Catalogue


Sharia and the making of the modern Egyptian : Islamic law and custom in the courts of Ottoman Cairo /
Reem A. Meshal.
imprint
Cairo ; New York : American University in Cairo Press, 2014.
description
xi, 290 pages ; 24 cm.
ISBN
9774166175, 9789774166174
format(s)
Book
More Details
imprint
Cairo ; New York : American University in Cairo Press, 2014.
isbn
9774166175
9789774166174
contents note
The empire in theory -- Custom in Shari'a and in the Siyasati-i ilahi (divine Siyasa) -- The construction of orthodoxy : renewal (Tajdid) and renunciation (Takfir) -- "This Sijill is a Hujja!" mass producing documents in Ottoman Cairo -- The documented life -- The rights of God (Huquq Allah) : "a moral transgression but not a crime" -- The rights of humans (Huquq al-Adamiyyin).
catalogue key
9835441
 
Includes bibliographical references (p. 269-286) and index.
A Look Inside
Summaries
Main Description
In this book, the author examines sijills, the official documents of the Ottoman Islamic courts, to understand how sharia law, society and the early-modern economy of sixteenth- and seventeenth-century Ottoman Cairo related to the practice of custom in determining rulings. In the sixteenth century, a new legal and cultural orthodoxy fostered the development of an early-modern Islam that broke new ground, giving rise to a new concept of the citizen and his role. Contrary to the prevailing scholarly view, this work adopts the position that local custom began to diminish and decline as a source of authority. These issues resonate today, several centuries later, in the continuing discussions of individual rights in relation to Islamic law.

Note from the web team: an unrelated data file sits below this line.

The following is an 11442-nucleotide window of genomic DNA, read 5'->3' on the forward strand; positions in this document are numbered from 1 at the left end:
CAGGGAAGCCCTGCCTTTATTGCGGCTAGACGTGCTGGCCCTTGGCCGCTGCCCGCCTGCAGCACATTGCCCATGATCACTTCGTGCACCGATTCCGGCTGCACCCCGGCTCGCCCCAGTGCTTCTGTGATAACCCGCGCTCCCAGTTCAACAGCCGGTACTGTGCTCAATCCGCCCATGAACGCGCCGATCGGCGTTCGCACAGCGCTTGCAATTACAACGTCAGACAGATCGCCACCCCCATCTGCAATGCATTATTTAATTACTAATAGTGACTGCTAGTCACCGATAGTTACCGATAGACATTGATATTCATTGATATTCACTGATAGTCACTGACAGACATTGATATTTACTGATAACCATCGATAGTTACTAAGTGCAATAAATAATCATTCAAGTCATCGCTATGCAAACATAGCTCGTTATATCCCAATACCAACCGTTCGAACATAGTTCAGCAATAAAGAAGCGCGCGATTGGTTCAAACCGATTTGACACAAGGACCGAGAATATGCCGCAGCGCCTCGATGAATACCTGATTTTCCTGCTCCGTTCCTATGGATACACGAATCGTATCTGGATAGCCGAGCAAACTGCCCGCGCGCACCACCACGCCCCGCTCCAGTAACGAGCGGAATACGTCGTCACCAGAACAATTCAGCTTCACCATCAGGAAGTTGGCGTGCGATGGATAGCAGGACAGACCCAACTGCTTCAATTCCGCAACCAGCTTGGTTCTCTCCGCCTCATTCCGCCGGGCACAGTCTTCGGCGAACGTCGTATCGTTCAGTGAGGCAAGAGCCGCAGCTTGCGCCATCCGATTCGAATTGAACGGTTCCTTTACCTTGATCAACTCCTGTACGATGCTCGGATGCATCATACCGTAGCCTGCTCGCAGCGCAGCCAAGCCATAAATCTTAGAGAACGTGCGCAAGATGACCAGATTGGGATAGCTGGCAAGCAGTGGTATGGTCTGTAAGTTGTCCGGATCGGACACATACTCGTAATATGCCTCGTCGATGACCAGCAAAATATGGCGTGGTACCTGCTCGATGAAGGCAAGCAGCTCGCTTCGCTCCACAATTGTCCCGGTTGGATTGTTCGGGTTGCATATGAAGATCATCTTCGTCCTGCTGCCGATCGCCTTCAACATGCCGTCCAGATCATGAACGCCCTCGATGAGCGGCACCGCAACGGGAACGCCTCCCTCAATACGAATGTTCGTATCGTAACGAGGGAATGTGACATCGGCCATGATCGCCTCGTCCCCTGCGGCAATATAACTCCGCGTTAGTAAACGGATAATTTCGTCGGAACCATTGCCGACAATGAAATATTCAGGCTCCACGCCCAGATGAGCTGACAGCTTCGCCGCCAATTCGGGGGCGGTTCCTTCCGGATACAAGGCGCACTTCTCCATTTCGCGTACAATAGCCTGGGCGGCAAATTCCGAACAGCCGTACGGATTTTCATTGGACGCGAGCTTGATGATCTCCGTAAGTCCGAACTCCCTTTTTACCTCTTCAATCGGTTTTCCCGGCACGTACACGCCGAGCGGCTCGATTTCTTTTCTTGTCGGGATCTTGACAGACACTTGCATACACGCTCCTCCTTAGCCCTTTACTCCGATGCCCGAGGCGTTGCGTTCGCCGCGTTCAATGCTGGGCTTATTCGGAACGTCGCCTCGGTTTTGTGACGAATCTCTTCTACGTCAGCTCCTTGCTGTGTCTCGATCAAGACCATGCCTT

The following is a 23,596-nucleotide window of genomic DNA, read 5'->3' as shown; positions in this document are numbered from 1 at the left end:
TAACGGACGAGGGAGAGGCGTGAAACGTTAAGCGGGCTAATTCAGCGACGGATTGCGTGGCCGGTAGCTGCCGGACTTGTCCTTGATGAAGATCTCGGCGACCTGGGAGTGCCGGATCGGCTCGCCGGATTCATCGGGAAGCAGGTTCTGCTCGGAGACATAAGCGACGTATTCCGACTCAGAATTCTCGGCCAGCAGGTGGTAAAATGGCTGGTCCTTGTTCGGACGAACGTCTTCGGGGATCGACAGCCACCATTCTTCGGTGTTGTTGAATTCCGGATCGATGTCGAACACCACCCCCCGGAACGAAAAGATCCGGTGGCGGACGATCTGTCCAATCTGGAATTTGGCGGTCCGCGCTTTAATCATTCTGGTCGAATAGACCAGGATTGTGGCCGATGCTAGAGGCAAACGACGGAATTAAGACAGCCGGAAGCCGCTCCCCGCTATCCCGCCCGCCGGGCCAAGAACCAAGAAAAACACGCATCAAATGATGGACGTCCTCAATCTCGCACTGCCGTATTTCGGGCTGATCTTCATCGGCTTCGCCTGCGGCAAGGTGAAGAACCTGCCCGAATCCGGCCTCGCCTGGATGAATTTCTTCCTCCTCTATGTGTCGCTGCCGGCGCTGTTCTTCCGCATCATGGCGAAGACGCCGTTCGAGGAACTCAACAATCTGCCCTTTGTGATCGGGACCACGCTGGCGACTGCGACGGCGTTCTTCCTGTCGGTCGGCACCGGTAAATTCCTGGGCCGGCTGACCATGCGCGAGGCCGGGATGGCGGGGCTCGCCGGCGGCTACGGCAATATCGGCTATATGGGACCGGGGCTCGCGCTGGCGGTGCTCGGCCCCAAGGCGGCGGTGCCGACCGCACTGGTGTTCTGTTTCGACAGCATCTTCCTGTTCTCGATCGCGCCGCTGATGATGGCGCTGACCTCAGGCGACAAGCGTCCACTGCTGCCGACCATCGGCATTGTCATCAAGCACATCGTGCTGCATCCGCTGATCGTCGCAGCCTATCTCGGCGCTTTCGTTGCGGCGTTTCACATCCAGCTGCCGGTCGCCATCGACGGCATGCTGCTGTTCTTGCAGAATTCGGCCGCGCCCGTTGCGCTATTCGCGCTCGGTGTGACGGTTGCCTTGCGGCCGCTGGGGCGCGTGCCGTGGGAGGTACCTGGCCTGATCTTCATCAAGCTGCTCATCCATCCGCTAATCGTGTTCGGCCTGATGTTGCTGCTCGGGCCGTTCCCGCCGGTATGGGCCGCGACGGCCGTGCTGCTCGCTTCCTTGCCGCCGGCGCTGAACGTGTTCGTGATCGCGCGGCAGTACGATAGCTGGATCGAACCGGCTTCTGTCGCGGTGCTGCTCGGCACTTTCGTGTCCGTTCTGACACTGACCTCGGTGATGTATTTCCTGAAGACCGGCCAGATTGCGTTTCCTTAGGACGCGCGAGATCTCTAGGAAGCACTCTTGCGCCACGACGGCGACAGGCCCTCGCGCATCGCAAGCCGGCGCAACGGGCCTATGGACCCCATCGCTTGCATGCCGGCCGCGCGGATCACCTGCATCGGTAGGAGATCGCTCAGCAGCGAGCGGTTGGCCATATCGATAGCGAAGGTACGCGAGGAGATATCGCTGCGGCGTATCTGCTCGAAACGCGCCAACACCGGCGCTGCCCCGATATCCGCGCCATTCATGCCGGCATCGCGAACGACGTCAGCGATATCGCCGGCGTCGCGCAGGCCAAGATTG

Main Description
In this book, the author examines sijills, the official documents of the Ottoman Islamic courts, to understand how sharia law, society and the early-modern economy of sixteenth- and seventeenth-century Ottoman Cairo related to the pratice of custom in determining rulings. In the sixteenth century, a new legal and cultural orthodoxy fostered the development of an early-modern Islam that broke new ground, giving rise to a new concept of the citizen and his role. Contrary to the prevailing scholarly view, this work adopts the position that local custom began to diminish and decline as a source of authority. These issues resonate today, several centuries later, in the continuing discussions of individual rights in relation to Islamic law.

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